House committee passes bipartisan telehealth bill offered by Kelly, Smith as part of package

The U.S. House Ways and Means Committee on May 8 voted unanimously to pass a legislative package that includes a bipartisan bill offered by U.S. Reps. Mike Kelly (R-PA) and Adrian Smith (R-NE) to expand the list of eligible practitioners who may furnish telehealth services.

“I’m incredibly pleased to see this critical legislation advance out of our committee,” Rep. Kelly said. “I am pleased to lead the expansion of these critical services to cover more practitioners who play a vital role in caring for our communities.” 

H.R. 8151, which Rep. Kelly sponsored on April 29 with original cosponsors Rep. Smith and U.S. Rep. Mike Thompson (D-CA), would permanently expand the eligible list of practitioners to include qualified physical therapists, occupational therapists, speech language pathologists, and audiologists.

“Telehealth innovation is a game-changing solution for rural health care challenges,” said Rep. Smith. “I’m grateful we were able to advance this common-sense measure out of the Ways and Means Committee providing Americans with greater access to care. I will continue working with my colleagues to enact telehealth solutions benefitting both providers and patients.”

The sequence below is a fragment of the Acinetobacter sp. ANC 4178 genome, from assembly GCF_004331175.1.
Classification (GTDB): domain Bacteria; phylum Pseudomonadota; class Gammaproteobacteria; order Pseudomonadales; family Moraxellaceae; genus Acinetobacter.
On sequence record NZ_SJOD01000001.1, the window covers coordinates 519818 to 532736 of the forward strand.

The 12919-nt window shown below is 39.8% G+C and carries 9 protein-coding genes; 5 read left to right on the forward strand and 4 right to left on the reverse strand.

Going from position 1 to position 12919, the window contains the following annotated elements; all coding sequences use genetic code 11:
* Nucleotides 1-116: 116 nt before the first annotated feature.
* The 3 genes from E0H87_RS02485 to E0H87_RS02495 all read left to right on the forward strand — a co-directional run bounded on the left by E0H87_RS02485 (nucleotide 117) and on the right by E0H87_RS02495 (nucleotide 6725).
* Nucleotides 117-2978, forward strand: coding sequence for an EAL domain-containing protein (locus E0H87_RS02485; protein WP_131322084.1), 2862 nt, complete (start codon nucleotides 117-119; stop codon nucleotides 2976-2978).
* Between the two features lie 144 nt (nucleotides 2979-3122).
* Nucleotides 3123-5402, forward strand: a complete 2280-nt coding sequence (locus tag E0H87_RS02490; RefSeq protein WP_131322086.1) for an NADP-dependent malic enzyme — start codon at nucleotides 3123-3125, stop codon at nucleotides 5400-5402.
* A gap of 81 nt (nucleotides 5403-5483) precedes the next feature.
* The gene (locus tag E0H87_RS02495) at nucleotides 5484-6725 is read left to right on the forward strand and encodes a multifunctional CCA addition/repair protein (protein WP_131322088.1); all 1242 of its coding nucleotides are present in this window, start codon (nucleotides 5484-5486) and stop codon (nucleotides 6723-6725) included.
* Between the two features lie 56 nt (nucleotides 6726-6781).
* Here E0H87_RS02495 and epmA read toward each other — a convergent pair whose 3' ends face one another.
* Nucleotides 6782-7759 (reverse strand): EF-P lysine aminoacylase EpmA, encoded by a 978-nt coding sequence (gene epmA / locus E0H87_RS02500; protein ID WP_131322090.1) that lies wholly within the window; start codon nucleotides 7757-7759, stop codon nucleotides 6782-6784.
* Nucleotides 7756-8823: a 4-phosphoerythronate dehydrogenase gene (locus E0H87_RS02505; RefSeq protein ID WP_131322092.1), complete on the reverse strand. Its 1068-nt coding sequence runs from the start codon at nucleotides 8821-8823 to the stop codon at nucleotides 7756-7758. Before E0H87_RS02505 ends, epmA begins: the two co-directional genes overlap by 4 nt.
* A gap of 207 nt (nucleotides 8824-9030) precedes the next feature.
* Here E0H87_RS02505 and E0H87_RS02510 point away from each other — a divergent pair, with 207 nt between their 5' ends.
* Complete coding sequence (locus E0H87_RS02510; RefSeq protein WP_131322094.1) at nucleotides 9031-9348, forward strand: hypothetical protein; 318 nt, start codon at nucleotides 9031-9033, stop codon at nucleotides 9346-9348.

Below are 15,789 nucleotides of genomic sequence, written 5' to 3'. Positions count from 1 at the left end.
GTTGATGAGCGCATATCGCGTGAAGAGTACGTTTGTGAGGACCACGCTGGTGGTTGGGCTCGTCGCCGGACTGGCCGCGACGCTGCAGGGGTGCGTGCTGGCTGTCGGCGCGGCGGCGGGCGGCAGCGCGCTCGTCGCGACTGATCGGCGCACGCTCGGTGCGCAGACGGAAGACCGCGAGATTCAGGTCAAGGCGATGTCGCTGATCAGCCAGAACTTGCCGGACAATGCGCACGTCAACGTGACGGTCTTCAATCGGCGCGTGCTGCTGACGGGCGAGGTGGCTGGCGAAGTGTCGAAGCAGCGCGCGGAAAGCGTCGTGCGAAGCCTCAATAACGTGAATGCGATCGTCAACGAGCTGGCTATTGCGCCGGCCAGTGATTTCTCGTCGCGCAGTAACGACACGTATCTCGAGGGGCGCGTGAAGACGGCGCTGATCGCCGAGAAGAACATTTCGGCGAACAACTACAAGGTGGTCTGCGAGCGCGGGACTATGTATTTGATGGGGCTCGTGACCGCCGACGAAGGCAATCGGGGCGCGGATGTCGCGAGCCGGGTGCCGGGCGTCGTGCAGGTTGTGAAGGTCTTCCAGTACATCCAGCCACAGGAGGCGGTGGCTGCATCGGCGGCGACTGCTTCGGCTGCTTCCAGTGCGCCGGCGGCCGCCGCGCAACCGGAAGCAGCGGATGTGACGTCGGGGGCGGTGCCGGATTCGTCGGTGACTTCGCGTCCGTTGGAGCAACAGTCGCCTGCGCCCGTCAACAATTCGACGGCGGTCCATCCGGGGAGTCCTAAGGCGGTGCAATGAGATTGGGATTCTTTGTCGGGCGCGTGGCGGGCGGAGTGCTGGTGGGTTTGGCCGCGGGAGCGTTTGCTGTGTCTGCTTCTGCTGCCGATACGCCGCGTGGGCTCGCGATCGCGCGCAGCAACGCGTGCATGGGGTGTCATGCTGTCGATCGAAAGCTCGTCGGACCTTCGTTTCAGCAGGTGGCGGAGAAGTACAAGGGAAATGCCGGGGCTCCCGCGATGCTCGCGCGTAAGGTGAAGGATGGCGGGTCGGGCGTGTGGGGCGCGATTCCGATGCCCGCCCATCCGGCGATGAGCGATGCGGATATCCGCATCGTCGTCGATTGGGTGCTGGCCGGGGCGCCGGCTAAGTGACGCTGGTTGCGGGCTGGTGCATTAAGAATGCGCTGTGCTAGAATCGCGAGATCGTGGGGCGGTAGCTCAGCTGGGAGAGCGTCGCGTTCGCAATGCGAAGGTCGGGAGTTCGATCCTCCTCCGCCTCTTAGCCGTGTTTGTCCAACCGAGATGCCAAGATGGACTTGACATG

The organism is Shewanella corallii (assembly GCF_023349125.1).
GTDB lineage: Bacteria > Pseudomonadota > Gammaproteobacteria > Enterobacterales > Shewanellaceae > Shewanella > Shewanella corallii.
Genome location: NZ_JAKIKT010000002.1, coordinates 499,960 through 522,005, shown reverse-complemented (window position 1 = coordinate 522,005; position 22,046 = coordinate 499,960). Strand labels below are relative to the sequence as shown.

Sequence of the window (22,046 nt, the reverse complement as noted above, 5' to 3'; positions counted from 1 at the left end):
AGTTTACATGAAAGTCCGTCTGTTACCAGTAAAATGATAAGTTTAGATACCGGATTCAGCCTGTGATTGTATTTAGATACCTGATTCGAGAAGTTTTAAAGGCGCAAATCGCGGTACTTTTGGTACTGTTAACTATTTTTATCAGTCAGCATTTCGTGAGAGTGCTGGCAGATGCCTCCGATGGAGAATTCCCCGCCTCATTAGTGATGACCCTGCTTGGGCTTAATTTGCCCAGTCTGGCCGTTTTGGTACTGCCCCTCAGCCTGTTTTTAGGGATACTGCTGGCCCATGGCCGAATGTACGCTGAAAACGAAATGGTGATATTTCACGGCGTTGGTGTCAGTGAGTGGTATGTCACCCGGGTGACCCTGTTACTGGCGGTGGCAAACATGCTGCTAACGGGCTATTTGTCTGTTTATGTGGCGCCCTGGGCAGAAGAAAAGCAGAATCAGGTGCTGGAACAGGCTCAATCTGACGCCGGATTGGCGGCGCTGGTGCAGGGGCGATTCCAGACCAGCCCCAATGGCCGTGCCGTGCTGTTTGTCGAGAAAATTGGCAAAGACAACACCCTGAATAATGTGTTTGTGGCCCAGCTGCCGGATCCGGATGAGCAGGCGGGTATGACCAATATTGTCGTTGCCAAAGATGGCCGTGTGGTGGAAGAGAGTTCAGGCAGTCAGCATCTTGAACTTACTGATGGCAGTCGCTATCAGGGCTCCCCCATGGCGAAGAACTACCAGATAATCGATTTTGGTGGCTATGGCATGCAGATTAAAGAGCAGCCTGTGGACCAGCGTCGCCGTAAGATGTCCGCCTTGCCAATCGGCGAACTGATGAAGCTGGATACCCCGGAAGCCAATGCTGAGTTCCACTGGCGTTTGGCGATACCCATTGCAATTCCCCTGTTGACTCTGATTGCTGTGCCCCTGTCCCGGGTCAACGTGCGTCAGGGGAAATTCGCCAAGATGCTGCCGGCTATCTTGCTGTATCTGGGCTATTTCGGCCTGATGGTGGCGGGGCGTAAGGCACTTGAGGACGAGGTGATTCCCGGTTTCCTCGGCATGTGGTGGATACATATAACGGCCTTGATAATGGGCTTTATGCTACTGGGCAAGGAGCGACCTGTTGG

Rep. Kelly added that Americans, especially those living in rural areas, have seen the benefits of telehealth services following the COVID-19 pandemic.

“Seniors now have the convenience of seeing their doctor from the comfort of their own home. Families with children have new flexibility to work around their busy lives,” he said. “This bill makes great strides towards delivering modern solutions to our constituents’ future health care needs.”

H.R. 8151 passed the committee as part of the bipartisan Preserving Telehealth, Hospital, and Ambulance Access Act, H.R. 8261, introduced on May 7 by Rep. Thompson and bill sponsor U.S. Rep. David Schweikert (R-AZ).

If enacted, H.R. 8261 would preserve Medicare patients’ access to telehealth for two years and Hospital-at-Home services for five years, and retain Medicare programs that sustain rural and low-volume hospitals, among other provisions. 

The larger bill still must pass the U.S. House Energy and Commerce Committee before advancing to the full chamber for action.